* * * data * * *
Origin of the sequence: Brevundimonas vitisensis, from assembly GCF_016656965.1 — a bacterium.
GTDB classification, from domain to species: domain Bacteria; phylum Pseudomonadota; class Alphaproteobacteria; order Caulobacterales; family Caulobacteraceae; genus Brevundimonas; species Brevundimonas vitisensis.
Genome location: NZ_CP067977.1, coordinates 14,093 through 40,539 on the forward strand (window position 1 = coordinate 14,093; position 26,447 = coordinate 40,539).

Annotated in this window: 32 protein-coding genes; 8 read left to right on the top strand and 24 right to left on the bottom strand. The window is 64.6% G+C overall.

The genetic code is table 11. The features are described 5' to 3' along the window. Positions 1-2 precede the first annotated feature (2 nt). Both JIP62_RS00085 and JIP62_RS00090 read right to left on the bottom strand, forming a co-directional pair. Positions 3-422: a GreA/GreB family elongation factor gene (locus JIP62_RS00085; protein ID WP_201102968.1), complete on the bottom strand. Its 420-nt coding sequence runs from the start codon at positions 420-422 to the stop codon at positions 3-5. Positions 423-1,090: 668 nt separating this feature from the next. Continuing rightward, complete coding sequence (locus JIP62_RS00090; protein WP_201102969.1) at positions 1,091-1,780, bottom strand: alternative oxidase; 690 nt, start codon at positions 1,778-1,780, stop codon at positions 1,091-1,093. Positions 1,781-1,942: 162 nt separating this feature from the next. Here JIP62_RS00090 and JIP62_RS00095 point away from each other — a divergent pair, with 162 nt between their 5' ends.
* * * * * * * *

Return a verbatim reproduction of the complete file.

Origin of the sequence: Brevundimonas vitisensis, from assembly GCF_016656965.1 — a bacterium.
GTDB classification, from domain to species: domain Bacteria; phylum Pseudomonadota; class Alphaproteobacteria; order Caulobacterales; family Caulobacteraceae; genus Brevundimonas; species Brevundimonas vitisensis.
Genome location: NZ_CP067977.1, coordinates 14,093 through 40,539 on the forward strand (window position 1 = coordinate 14,093; position 26,447 = coordinate 40,539).

Annotated in this window: 32 protein-coding genes; 8 read left to right on the top strand and 24 right to left on the bottom strand. The window is 64.6% G+C overall.

The genetic code is table 11. The features are described 5' to 3' along the window. Positions 1-2 precede the first annotated feature (2 nt). Both JIP62_RS00085 and JIP62_RS00090 read right to left on the bottom strand, forming a co-directional pair. Positions 3-422: a GreA/GreB family elongation factor gene (locus JIP62_RS00085; protein ID WP_201102968.1), complete on the bottom strand. Its 420-nt coding sequence runs from the start codon at positions 420-422 to the stop codon at positions 3-5. Positions 423-1,090: 668 nt separating this feature from the next. Continuing rightward, complete coding sequence (locus JIP62_RS00090; protein WP_201102969.1) at positions 1,091-1,780, bottom strand: alternative oxidase; 690 nt, start codon at positions 1,778-1,780, stop codon at positions 1,091-1,093. Positions 1,781-1,942: 162 nt separating this feature from the next. Here JIP62_RS00090 and JIP62_RS00095 point away from each other — a divergent pair, with 162 nt between their 5' ends.